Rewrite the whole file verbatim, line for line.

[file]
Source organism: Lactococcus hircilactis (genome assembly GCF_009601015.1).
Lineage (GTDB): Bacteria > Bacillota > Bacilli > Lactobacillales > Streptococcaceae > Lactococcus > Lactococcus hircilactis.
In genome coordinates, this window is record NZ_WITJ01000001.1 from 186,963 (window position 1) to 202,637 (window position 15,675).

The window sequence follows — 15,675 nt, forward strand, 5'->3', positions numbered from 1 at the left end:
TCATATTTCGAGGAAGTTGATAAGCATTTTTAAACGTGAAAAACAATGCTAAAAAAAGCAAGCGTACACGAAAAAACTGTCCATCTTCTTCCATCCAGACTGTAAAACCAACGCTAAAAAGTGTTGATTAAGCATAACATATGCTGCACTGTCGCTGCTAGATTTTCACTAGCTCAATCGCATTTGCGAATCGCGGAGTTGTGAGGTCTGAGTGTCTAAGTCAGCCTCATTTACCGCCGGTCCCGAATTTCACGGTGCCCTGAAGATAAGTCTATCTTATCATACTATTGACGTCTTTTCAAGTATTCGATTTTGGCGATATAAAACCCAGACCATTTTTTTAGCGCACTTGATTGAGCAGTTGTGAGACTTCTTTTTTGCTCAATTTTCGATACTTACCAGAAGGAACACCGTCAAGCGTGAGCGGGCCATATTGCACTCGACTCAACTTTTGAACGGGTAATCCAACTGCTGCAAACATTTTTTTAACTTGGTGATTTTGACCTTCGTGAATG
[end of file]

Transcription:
Source organism: Lactococcus hircilactis (genome assembly GCF_009601015.1).
Lineage (GTDB): Bacteria > Bacillota > Bacilli > Lactobacillales > Streptococcaceae > Lactococcus > Lactococcus hircilactis.
In genome coordinates, this window is record NZ_WITJ01000001.1 from 186,963 (window position 1) to 202,637 (window position 15,675).

The window sequence follows — 15,675 nt, forward strand, 5'->3', positions numbered from 1 at the left end:
TCATATTTCGAGGAAGTTGATAAGCATTTTTAAACGTGAAAAACAATGCTAAAAAAAGCAAGCGTACACGAAAAAACTGTCCATCTTCTTCCATCCAGACTGTAAAACCAACGCTAAAAAGTGTTGATTAAGCATAACATATGCTGCACTGTCGCTGCTAGATTTTCACTAGCTCAATCGCATTTGCGAATCGCGGAGTTGTGAGGTCTGAGTGTCTAAGTCAGCCTCATTTACCGCCGGTCCCGAATTTCACGGTGCCCTGAAGATAAGTCTATCTTATCATACTATTGACGTCTTTTCAAGTATTCGATTTTGGCGATATAAAACCCAGACCATTTTTTTAGCGCACTTGATTGAGCAGTTGTGAGACTTCTTTTTTGCTCAATTTTCGATACTTACCAGAAGGAACACCGTCAAGCGTGAGCGGGCCATATTGCACTCGACTCAACTTTTGAACGGGTAATCCAACTGCTGCAAACATTTTTTTAACTTGGTGATTTTGACCTTCGTGAATG